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Influenza is linked to myocardial infarctions

A new study shows that an influenza infection was associated with an increased risk of myocardial infarctions (heart attacks), especially for those without prior hospitalization for coronary artery disease (CAD)—another good reason to get the flu vaccine.

There is a belief that the flu is not a very serious disease, but there is plenty of evidence that it’s much more serious than many believe. This study provides evidence that it can be serious.

Let’s look at the study and determine if it establishes a correlation between influenza and myocardial infarctions.

a patient whose blood pressure and pulse are measured in the hospital influenza myocardial infarction
Photo by Engin Akyurt on

Influenza and myocardial infarctions paper

In an article published on 25 June 2024 in NEJM Evidence, Patricia Bruijning-Verhagen, MD, PhD, of Utrecht University in the Netherlands, and colleagues used a self-controlled case series design and included adults ages 35 and older who were tested for respiratory viruses from January 2008 through December 2019. The researchers identified 158,777 PCR (polymerase chain reaction) tests for influenza from 16 laboratories across the Netherlands and data were linked to national medication, hospitalization, mortality, and administrative databases. Of the PCR tests, 23,405 were positive for influenza and represented unique illness episodes.

Here are the key results of the study:

  • The relative incidence of acute myocardial infarctions (MI) in the 1 to 7 days after PCR-confirmed influenza infection (called the risk period) was 6.16 times greater than the control period of 52 weeks before and 51 weeks after the risk period
  • Among patients with influenza but without prior hospitalization for CAD, the relative incidence of acute myocardial infarctions was 16.60 compared with 1.43 for those who had been previously hospitalized for CAD. In other words, the risk of acute MI was 11.6 higher for those who were not previously hospitalized for CAD.

C. Raina MacIntyre, MBBS, PhD, of the University of New South Wales Sydney in Randwick, Australia, and colleagues wrote in an accompanying editorial that the finding that ambulatory adults with underlying, undiagnosed CAD were most at risk for acute MI was crucial.

Even though the study from Bruijning-Verhagen and colleagues did not include vaccination data, a randomized, double-blind, placebo-controlled, multicenter clinical trial examined the differences in risk between vaccinated and unvaccinated groups for coronary artery disease. MacIntyre and colleagues stated that it demonstrated that getting a flu shot early after an MI or with high-risk coronary heart disease resulted in a lower risk of a composite of all-cause death, MI, or stent thrombosis, and a lower risk of all-cause death and cardiovascular death, at 12 months compared with placebo.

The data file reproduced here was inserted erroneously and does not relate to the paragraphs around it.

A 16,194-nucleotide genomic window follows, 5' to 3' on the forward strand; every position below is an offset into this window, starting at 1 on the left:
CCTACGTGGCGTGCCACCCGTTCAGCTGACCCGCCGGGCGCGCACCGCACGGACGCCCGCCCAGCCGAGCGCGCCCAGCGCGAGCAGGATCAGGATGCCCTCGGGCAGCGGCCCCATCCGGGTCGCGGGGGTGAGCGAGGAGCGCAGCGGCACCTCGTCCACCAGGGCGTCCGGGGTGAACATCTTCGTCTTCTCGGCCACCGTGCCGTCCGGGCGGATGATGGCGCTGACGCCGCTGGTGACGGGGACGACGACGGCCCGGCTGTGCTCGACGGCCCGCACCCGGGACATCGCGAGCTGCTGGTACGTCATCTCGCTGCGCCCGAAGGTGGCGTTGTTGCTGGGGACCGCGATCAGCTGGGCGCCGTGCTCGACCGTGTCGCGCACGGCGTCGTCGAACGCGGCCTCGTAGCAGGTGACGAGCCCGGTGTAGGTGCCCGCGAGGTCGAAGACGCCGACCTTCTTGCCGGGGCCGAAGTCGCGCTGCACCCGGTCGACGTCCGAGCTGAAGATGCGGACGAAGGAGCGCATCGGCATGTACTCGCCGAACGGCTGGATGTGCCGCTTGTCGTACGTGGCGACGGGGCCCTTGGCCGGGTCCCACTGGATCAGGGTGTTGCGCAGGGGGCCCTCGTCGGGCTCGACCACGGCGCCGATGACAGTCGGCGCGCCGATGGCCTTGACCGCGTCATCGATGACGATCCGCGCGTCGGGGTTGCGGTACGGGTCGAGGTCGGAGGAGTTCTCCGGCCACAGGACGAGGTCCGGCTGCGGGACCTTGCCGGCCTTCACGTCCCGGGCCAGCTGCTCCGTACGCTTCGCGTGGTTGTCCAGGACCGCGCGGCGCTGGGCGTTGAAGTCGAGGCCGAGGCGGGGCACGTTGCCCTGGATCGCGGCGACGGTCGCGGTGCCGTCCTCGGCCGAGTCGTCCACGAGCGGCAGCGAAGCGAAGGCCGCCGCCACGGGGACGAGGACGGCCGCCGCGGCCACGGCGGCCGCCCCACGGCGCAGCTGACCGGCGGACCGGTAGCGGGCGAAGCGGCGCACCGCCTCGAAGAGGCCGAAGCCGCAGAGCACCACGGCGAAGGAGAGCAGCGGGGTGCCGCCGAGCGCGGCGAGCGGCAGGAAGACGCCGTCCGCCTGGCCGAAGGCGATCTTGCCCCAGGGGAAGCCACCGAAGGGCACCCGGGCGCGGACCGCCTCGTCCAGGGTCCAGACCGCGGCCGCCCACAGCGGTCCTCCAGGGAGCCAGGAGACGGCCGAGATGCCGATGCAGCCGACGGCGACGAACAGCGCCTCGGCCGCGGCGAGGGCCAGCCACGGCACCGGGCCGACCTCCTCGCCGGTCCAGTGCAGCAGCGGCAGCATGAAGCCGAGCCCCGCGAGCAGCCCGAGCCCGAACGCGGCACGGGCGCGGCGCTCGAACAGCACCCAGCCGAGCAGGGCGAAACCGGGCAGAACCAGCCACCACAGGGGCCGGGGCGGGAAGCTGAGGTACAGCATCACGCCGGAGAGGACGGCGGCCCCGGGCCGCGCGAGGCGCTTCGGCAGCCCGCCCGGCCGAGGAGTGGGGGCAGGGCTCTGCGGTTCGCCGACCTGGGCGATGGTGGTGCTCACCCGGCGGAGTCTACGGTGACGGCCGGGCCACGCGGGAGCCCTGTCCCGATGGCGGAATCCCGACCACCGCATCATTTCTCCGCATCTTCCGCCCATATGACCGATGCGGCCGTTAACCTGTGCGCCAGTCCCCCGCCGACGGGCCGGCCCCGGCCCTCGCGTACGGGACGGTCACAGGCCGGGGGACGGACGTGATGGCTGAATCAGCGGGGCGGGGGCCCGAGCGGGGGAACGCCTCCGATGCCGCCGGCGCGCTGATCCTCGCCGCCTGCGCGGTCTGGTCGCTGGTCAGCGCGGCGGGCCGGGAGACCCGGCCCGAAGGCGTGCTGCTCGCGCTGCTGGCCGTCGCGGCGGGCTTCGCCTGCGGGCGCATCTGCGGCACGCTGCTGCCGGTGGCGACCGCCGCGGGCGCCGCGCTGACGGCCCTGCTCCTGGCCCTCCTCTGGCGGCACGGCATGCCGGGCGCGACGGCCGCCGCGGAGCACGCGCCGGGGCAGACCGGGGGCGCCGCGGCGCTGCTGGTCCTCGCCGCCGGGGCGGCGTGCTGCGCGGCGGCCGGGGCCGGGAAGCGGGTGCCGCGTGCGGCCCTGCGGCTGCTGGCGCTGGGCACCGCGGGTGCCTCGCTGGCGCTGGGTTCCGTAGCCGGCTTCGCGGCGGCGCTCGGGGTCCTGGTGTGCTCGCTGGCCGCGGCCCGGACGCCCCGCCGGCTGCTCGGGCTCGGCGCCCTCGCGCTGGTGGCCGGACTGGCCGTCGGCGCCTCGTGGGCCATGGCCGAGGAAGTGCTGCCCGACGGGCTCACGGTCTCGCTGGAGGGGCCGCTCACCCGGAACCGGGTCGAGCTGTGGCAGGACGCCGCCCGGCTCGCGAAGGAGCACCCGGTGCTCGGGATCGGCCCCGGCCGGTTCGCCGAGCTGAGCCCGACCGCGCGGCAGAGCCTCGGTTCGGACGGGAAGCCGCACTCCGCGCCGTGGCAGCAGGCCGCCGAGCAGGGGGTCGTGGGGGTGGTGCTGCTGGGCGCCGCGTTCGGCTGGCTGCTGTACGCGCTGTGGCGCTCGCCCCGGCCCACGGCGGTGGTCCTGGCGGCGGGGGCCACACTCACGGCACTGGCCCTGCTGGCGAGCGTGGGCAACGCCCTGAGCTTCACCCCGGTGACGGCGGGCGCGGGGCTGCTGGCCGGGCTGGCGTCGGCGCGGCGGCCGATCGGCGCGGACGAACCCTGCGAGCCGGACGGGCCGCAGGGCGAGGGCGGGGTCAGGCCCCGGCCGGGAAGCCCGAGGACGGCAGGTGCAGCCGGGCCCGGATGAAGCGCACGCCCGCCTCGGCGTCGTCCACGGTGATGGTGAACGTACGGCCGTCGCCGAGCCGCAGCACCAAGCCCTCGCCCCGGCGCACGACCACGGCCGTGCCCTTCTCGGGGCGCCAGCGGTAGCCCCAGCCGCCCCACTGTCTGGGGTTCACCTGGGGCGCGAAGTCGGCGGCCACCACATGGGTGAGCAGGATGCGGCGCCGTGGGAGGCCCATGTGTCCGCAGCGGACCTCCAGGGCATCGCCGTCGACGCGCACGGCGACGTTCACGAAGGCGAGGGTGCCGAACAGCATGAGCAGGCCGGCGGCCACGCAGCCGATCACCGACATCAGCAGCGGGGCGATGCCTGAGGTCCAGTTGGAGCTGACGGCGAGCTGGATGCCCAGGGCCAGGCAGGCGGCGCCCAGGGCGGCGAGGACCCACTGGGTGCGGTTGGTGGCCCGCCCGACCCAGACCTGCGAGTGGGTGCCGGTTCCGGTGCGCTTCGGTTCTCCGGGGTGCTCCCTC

Bruijning-Verhagen and colleagues hypothesized that the increased risk of acute MI after acute influenza and other respiratory infections is caused by increased metabolic demand and effects on inflammatory and coagulation pathways that lead to atherosclerotic plaque destabilization and subsequent occlusion. This biological plausibility provides us with evidence that there is a causal link between influenza and myocardial infarctions. Furthermore, it may show us why the flu vaccine is so useful in reducing the risk of heart attacks.


There are a couple of weaknesses to this study. First, it did not specifically examine whether the seasonal influenza vaccine had any effect on the risk of myocardial infarctions. However, we do have pretty powerful evidence that the flu vaccine is linked to a lower risk of heart attacks.

Second, there might be some other factor that is linked to both severe flu infection and heart attacks. In that case, the flu may not be linked to heart attacks.

However, this study is large and provides very good evidence that the flu is correlated with heart attacks. This means that the flu vaccine may be one of the easiest ways to reduce the risk of myocardial infarctions.


Michael Simpson
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